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For many of us, Super League’s Magic Weekend is one of the year’s sporting highlights. All 12 Super Leagues competing in a full round of league fixtures in the same stadium over two days has seen record crowds flock to St James’ Park in the last two years with another installment due there in 2018. But, for all of the positives, one glaring negative is the organisation of the fixtures for the weekend.
Often, we see the big teams play each other or derby clashes – in some cases, like Wigan v St Helens or Hull FC v Hull KR, both apply. However, as the Magic round of fixtures is essentially an additional one, an element of controversy surrounds this. For the rest of the season, a team would play each of the other thirteen teams home and away, thus making it a pretty standard format of competition.
The Magic Weekend warps this as, for example, Leeds may play Castleford while St Helens face Widnes. One would expect St Helens to beat Widnes and, thus, close ground on the Rhinos and Tigers who are likely to be competing at the top.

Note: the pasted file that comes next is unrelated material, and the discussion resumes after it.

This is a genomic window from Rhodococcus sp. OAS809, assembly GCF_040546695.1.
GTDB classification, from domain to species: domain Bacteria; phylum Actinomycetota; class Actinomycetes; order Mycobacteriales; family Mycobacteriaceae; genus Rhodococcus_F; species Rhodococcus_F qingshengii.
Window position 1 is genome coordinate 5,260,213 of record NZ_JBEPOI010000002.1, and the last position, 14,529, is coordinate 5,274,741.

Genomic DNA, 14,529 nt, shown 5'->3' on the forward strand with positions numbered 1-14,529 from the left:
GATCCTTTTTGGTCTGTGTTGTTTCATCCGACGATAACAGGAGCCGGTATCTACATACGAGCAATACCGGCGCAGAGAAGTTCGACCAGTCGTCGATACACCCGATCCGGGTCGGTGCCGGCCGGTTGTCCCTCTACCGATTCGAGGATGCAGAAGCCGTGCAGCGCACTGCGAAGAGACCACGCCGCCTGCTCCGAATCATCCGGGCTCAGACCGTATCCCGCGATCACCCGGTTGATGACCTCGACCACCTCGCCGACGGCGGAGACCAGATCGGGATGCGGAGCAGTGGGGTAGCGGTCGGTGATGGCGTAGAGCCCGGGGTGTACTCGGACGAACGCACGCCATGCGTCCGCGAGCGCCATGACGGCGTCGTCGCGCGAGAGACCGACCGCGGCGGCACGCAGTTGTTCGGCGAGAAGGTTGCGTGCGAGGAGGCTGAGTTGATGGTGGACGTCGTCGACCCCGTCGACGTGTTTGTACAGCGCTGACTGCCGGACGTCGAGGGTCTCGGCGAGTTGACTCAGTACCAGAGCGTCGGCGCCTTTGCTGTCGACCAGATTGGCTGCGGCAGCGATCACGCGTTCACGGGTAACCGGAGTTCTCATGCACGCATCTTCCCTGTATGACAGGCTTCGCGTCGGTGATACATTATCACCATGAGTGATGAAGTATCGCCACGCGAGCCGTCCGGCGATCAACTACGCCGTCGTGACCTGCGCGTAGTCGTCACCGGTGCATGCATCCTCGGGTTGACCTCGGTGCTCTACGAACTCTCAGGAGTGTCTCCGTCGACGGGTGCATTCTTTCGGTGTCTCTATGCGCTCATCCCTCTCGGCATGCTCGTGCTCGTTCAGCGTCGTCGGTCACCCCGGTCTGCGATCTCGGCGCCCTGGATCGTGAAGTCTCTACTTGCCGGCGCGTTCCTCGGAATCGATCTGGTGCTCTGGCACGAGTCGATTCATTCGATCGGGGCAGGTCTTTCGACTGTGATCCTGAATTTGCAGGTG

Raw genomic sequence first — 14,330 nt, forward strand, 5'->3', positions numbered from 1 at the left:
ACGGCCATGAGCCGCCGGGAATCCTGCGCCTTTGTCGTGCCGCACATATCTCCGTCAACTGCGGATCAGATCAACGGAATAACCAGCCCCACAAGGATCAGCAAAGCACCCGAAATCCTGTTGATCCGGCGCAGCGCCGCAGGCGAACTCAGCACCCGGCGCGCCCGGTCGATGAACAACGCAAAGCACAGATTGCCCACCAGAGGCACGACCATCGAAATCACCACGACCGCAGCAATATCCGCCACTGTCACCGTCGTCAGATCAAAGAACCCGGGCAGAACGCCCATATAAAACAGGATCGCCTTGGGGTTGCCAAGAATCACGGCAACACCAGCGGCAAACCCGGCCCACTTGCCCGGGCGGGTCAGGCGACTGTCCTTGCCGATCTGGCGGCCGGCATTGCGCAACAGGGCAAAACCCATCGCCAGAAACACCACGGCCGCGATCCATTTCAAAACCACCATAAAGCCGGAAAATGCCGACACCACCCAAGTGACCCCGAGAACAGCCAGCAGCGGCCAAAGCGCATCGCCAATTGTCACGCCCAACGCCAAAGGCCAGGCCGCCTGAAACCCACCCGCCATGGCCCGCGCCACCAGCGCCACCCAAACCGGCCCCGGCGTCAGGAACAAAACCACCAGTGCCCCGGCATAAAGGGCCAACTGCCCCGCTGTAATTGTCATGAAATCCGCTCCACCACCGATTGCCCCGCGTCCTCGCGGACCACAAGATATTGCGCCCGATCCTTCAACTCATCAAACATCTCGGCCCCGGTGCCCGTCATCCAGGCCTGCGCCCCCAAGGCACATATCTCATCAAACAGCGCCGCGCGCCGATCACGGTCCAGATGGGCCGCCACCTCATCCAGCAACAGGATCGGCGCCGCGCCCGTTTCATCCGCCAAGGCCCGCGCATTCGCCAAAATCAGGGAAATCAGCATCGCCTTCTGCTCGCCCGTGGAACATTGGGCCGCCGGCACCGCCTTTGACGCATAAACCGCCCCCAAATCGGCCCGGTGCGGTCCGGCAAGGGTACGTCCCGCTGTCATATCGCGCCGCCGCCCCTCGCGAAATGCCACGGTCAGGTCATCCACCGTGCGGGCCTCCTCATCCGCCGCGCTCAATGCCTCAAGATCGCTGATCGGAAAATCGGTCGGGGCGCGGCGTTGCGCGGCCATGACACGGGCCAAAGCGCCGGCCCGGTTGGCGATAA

Now, if it was a case of the RFL or Super League deciding the fixtures and that’s that, there would be an element of ‘just get on with it and play the matches.’ However, this week has seen the emergence of tweets about St Helens and Wigan requesting to not play each other – which, by the way, were granted by the powers that be – while Hull KR’s official twitter account stated that they asked to not play their Humber city rivals and Challenge Cup winners Hull FC at the St James’ Park showcase. That request was not granted which, perhaps, suggests a willingness to the bigger teams – especially as St Helens are playing 2017 strugglers Widnes Vikings.
Some argue that there needs to be a rethink as to how Magic Weekend fixtures are organised to ensure they are part of a fair and level competition if it is to stay, something which must happen as it is fast becoming one of rugby league’s flagship events alongside the Challenge Cup final and Grand Final.